I have been running myself ragged this week so I am not going to have an extremely long and in depth post today. I do however want to give you something to think about. Last week I took my daughter to the eye doctor. I had forgotten to take my own reading material. There was an entire table filled with magazines at the office. I was getting annoyed because all of them were either about golf, fancy houses, or the lives of celebrities I couldn’t care less about.
After rifling through at least fifty or sixty of them I got a hold of an issue of Newsweek. It had a child sitting on the front of it. The cover read, “When I Grow Up, I’m Going to Weigh 300 Lbs. Help!” With the other options available, I sad “what the heck!”. I began reading the article by Gary Taubes. The actual title was “Why the Campaign to Stop America’s Obesity Crisis Keeps Failing“.
According to Mr. Taubes, recent studies indicate that America’s obesity problem has little to do with inactivity and video games. There is evidence it has EVERYTHING to do with dietary choices, particularly too many carbohydrates — sugar.
Poor diet leading to health problems…. I can apply THAT to bees.
This week I was reading an on-line article from the Harvard Gazette “Pesticide tied to bee colony collapse” It was announcing a study that will appear in the June issue of the Bulletin of Insectology.
Lu and his co-authors hypothesized that the uptick in CCD resulted from the presence of imidacloprid, a neonicotinoid introduced in the early 1990s. Bees can be exposed in two ways: through nectar from plants or through high-fructose corn syrup beekeepers use to feed their bees. (Since most U.S.-grown corn has been treated with imidacloprid, it’s also found in corn syrup.)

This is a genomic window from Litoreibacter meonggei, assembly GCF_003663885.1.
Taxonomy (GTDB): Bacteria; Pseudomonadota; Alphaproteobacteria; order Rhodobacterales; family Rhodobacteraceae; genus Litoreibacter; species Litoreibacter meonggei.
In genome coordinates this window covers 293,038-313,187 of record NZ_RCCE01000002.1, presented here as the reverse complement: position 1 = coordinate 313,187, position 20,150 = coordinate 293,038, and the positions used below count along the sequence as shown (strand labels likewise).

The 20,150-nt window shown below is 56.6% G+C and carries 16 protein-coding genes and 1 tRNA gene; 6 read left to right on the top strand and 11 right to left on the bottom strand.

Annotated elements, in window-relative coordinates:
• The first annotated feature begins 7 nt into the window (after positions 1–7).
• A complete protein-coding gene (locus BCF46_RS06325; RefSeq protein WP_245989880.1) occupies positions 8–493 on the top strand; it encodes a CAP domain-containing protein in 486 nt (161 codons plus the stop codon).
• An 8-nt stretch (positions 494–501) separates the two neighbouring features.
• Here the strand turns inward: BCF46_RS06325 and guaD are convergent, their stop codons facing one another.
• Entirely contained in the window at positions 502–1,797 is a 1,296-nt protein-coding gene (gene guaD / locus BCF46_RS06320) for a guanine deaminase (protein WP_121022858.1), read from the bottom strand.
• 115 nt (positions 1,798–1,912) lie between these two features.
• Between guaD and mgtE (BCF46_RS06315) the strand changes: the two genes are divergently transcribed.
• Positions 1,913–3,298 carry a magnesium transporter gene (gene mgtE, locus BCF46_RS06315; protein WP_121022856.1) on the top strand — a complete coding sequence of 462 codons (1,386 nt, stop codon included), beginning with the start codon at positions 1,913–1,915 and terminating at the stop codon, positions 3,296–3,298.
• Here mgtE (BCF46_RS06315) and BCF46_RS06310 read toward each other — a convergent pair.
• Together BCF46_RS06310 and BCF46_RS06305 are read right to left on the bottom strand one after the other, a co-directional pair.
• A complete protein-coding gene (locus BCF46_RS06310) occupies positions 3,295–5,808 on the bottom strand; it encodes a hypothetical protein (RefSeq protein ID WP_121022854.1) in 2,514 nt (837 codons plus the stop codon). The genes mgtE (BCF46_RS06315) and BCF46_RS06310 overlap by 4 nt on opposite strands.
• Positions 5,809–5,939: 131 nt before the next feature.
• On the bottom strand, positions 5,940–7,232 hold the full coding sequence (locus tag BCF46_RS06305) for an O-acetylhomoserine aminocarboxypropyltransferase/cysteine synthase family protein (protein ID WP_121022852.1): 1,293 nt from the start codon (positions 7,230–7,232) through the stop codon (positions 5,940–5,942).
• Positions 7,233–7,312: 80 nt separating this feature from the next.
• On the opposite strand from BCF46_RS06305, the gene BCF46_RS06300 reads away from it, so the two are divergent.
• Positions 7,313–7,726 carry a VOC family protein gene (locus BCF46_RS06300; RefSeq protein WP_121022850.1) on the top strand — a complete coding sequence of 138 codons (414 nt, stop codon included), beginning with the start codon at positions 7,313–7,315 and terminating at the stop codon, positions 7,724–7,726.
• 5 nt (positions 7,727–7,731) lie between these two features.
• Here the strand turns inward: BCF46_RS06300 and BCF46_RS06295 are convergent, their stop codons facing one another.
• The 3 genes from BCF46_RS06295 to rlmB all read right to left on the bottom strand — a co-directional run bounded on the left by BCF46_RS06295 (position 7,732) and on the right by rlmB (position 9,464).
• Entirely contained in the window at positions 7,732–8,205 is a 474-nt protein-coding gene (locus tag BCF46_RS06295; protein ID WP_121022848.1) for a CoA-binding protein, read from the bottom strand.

Some beekeepers are going to feed their bees. If it is something that is felt to be necessary perhaps there are some options that could be healthy for them . Feeding corn syrup potentially laced with imidacloprid can not be an option. Really if it is poisonous to bees should we be eating the stuff? Sugar syrup made from Cain or Beets will keep bees alive, but it is not a natural forage for bees either. Feeding store-bought honey has it’s own risks and if you only have one hive and it is failing odds are you aren’t going to have surplus honey around.
We as beekeepers can do very little about controlling exactly where bees obtain their forage. We can plant forage plants ourselves, allow some weeds to grow, and attempt to educate others on the bee consequences to having their lawns sprayed by Chemlawn type outfits. Recently my honey loving landlord was commenting about how many weeds I allowed to grow in my garden and around my house. The unsightliness of it would just be unacceptable at his house. I told him, “honey doesn’t come from grass!”
So feed your bees. Have what many consider an “ugly” lawn filled with flowers and try to get your neighbors to do the same. Allow some weeds to grow in your garden and around your house. The same sugars that many are giving their bees is making humans unhealthy so avoid it if you can. I have little faith that the answers will be found by large scale beekeepers. They are too busy trying to meet their bottom lines. Salvation for honeybees if it is to be found, will come from small scale and backyard beekeepers. We have the internet which gives us a platform to network and educate far beyond the reach of our spoken words. USE IT!!! If for nothing else “for the love of bees and honey” part of the tagline from Beverly Bees.